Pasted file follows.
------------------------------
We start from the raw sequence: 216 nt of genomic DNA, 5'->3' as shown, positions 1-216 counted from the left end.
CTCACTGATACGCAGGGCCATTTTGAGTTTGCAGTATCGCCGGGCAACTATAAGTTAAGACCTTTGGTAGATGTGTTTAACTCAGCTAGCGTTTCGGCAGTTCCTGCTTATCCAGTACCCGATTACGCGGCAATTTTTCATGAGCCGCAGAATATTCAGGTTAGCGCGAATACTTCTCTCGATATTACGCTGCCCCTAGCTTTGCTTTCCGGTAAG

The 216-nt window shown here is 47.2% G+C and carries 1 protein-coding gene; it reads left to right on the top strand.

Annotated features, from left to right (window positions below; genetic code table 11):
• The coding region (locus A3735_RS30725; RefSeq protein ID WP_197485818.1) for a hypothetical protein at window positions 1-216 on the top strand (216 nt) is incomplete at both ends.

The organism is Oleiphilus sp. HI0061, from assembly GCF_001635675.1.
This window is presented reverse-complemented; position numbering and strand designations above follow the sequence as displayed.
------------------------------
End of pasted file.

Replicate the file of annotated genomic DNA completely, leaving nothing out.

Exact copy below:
We start from the raw sequence: 216 nt of genomic DNA, 5'->3' as shown, positions 1-216 counted from the left end.
CTCACTGATACGCAGGGCCATTTTGAGTTTGCAGTATCGCCGGGCAACTATAAGTTAAGACCTTTGGTAGATGTGTTTAACTCAGCTAGCGTTTCGGCAGTTCCTGCTTATCCAGTACCCGATTACGCGGCAATTTTTCATGAGCCGCAGAATATTCAGGTTAGCGCGAATACTTCTCTCGATATTACGCTGCCCCTAGCTTTGCTTTCCGGTAAG

The 216-nt window shown here is 47.2% G+C and carries 1 protein-coding gene; it reads left to right on the top strand.

Annotated features, from left to right (window positions below; genetic code table 11):
• The coding region (locus A3735_RS30725; RefSeq protein ID WP_197485818.1) for a hypothetical protein at window positions 1-216 on the top strand (216 nt) is incomplete at both ends.

The organism is Oleiphilus sp. HI0061, from assembly GCF_001635675.1.
This window is presented reverse-complemented; position numbering and strand designations above follow the sequence as displayed.